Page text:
Most Full Service Airlines And Hotels Have Forgotten They’re In The Hospitality Business

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Here’s an interesting take I came across from the former owner of Eleven Madison Park restaurant in New York, who came out with a book this fall Unreasonable Hospitality: The Remarkable Power of Giving People More Than They Expect. He was able to create a ‘moment’ for diners one time by going outside to a hot dog cart and plating it for the guests. And that was the memory for them of the night.

One time I was having dinner at Tetsuya in Sydney. Now, my Aussie readers will know that their country isn’t known for service. This was many years ago, and the restaurant kitchen was known to be especially high tech. So I asked our server if it might be possible for my wife (a former restaurant chef herself) and I to see the kitchen. His immediate response wasn’t “let me check” it was “of course, it is your evening.”

And by the way one of the really nice touches at Tetsuya was their truffle butter. I think that butter is an oft-overlooked opportunity for a wow moment in a restaurant. Too often it’s an afterthought or add-on rather than something to do special.

It’s the little things that I appreciate most, and the attitude of someone who goes out of their way to accommodate a guest, that makes for hospitality. The first time I really thought about this was my sophomore year of high school. A bunch of us went out to dinner after a debate tournament. My debate partner (who would later go on to work in food and beverage in senior roles at MGM and as SVP of restaurants and bars at Kimpton before it was acquired by IHG) – at just 14 years old – commented that a good restaurant will serve you whatever you wish, not merely what’s on the menu.

Too many hotels, high end ones even (!), have forgotten hospitality. They’ve replaced single use toiletries with wall-mounted and won’t provide a bar of soap on request. If a $23,000+ per year customer (a Marriott Ambassador, say) has their flight cancelled and their luggage lost and they show up without deodorant or a toothbrush the hotel will point to where they can buy these travel-sized items rather than taking care of their guest. Or while they may no longer deliver newspapers to each room they no longer have one – and won’t get one – for a guest.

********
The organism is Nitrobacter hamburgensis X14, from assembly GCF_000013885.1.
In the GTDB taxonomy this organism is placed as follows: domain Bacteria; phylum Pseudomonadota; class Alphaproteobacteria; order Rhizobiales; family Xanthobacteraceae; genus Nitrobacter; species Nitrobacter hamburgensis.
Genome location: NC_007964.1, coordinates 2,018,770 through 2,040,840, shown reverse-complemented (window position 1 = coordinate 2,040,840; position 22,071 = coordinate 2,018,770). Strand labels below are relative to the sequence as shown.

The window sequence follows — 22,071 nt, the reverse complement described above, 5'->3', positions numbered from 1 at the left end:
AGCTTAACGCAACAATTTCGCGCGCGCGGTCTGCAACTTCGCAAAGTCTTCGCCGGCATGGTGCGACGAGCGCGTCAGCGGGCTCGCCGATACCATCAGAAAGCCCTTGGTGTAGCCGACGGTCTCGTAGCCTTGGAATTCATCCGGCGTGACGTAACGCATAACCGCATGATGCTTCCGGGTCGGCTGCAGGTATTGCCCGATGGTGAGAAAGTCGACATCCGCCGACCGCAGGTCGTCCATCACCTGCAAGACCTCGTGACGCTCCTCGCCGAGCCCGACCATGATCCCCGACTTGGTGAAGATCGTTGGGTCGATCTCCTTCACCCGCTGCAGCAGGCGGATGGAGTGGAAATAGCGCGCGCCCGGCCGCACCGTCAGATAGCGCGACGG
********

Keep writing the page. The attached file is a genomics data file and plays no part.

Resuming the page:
At a W hotel one time I hit the “Wherever Whenever” line, which is their button for service and meant to suggest that they’ll take care of any need or request, and asked for something simple: a pot of coffee, albeit at 5 o’clock in the morning (on the West Coast those of us from the East Coast will tend to get up early). The Wherever, Whenever line told me they couldn’t help me.

Ritz-Carlton supposedly gave each staff member license to spend on surprise and delight for guests when they noticed an opportunity but in many Ritz stays this is not something I ever experienced, though I did once arrive at a room to find an unmade bed with a used condom in it.

Randy Petersen taught me an important lesson. I visited his office for the first time two decades ago, a building with an address of Frequent Flyer Point in Colorado Springs. He had a training room for new employees and a note was up on the board. It instructed staff to never say no. Instead they should offer, “what I can do for you is.”

That’s the same thing as no! But it also listens to and understands the need of the customer, and offers them a solution. It may not even be the solution they wanted, but it shows a willingness to go out of your way. Do your job!

Former Starwood CEO Adam Aron came up as a loyalty marketing executive. He worked at Pan Am. He launched Hyatt Gold Passport. And he was a Senior Vice President at United. He once told me that airline customer service is bad because of their focus on safety. I don’t think he’s right, though it’s clear that a focus on safety doesn’t filter down throughout the company in the form of sweating the small details.

  • When Aron started at Pan Am he was taken into a dark room and put in front of a screen where he was shown a two hour documentary on the runway collision of two Boeing 747s at Tenerife in 1977, known as the deadliest accident in aviation history.

  • A KLM flight tried to take off while Pan Am’s 747 was on the runway. Everyone onboard the KLM 747 was killed, and 335 people onboard the Pan Am aircraft lost their lives.

  • As the video ended his colleague walked into the room, and told him that every decision at the airline matters. Lives are at stake. Don’t screw up.

  • And that to him is the difference between airlines and hotels. Airlines are focused on safety as the undercurrent in everything they do, while hotels have the luxury to focus on customer experience.

But hotels are losing their edge in hospitality and some airlines even provide it!

I once forgot my camera at my seat on a Singapore Airlines flight inbound from Bali. An employee met me on the jet bridge of my connecting flight to Hong Kong with my camera in hand.

Singapore Airlines sweats all the small details, not just the mechanical ones. They built a model Airbus A380 using manila envelopes and the seats inside the plane even reclined. Tag line: “It’s the small details that make giants in the sky.” Bingo.

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